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Yet one more coin sorting problem (Posted on 2004-05-31) Difficulty: 3 of 5
You have five coins, apparently alike, but actually of different weights. You also have a two arm scale.

Can you manage to sort the coins in ascending order, using the scale only seven times?

Bonus question: can it be done in fewer weighings?

See The Solution Submitted by Federico Kereki    
Rating: 4.0000 (4 votes)

Comments: ( Back to comment list | You must be logged in to post comments.)
re: solution | Comment 8 of 20 |
(In reply to solution by Charlie)

At each step in the process (each weighing), a computer program assisted in listing the remaining permutations, and in determining what split each of the possible weighings would produce.  The program, shown with a portion of the comparisons commented out (with an apostrophe marking the beginning of comment, to the end of line), is shown commented back to a stage showing the 15 possibilities after the first three weighings, and showing one side of the split for any proposed weighings:

DECLARE SUB permute (a$)

CLS
a$ = "abcde": h$ = a$
DO
  IF INSTR(a$, "a") < INSTR(a$, "b") AND INSTR(a$, "c") < INSTR(a$, "d") AND INSTR(a$, "a") < INSTR(a$, "c") THEN ' AND INSTR(a$, "c") < INSTR(a$, "e")  AND INSTR(a$, "d") < INSTR(a$, "e") THEN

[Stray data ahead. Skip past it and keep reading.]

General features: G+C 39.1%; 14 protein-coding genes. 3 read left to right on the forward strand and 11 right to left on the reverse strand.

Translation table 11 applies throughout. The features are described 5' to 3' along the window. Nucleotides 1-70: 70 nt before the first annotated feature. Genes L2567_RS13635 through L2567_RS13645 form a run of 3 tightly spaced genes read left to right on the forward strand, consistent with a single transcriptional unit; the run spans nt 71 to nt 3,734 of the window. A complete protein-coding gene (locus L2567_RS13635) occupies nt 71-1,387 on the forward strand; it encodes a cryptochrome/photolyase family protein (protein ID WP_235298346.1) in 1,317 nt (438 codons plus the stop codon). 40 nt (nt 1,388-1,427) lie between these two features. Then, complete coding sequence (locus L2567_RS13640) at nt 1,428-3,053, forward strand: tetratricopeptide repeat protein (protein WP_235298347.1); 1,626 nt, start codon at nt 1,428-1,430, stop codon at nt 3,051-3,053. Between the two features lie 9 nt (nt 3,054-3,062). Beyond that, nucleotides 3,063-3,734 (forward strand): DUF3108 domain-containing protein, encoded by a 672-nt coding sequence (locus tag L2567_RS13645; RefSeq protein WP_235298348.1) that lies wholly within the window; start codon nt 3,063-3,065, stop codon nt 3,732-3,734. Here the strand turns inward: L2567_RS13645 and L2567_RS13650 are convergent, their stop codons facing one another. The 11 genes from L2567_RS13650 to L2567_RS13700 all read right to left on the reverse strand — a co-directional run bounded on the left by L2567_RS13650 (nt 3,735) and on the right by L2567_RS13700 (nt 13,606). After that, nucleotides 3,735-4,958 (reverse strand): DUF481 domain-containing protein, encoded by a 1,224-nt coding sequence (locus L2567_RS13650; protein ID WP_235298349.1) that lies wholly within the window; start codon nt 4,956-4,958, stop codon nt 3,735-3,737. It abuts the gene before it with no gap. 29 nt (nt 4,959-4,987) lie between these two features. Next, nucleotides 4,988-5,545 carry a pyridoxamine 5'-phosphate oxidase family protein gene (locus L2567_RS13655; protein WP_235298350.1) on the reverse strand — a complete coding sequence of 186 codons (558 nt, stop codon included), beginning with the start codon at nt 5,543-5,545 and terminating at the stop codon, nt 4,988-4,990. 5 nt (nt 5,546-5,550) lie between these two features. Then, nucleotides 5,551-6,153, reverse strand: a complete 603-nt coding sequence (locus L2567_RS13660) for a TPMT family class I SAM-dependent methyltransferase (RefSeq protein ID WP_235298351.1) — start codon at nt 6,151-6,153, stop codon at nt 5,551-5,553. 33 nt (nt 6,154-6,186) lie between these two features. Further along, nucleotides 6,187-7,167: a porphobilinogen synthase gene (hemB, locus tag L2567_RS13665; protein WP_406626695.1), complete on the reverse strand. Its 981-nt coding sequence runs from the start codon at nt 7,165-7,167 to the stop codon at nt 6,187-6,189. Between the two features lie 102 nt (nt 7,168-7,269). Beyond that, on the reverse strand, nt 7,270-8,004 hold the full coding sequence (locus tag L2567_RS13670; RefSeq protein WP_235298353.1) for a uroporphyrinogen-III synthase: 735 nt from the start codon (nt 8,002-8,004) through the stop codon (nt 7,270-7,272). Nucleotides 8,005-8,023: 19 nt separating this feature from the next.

PRINT a$
    FOR i = 1 TO 4
     FOR j = i + 1 TO 5
       IF j <> i THEN
        ix1 = INSTR(a$, MID$(h$, i, 1))
        ix2 = INSTR(a$, MID$(h$, j, 1))
        IF ix1 < ix2 THEN compCt(i, j) = compCt(i, j) + 1
       END IF
     NEXT
    NEXT
  END IF
  permute a$
LOOP UNTIL a$ = h$

FOR i = 1 TO 4
 FOR j = i + 1 TO 5
  PRINT MID$(h$, i, 1); MID$(h$, j, 1), compCt(i, j)
 NEXT
NEXT

(the permute subroutine not shown; it appears elsewhere and just cycles through the permutations of a string)

The result of this stage was:

abcde
abced
abecd
acbde
acbed
acdbe
acdeb
acebd
acedb
aebcd
aecbd
aecdb
eabcd
eacbd
eacdb
ab             15
ac             15
ad             15
ae             12
bc             5
bd             10
be             6
cd             15
ce             8
de             4

so that the 15 permutations remaining after the first three weighings could be shown, and showing that only C vs E had a side of the split that was either 7 or 8, as needed at that stage.


  Posted by Charlie on 2004-05-31 11:28:03
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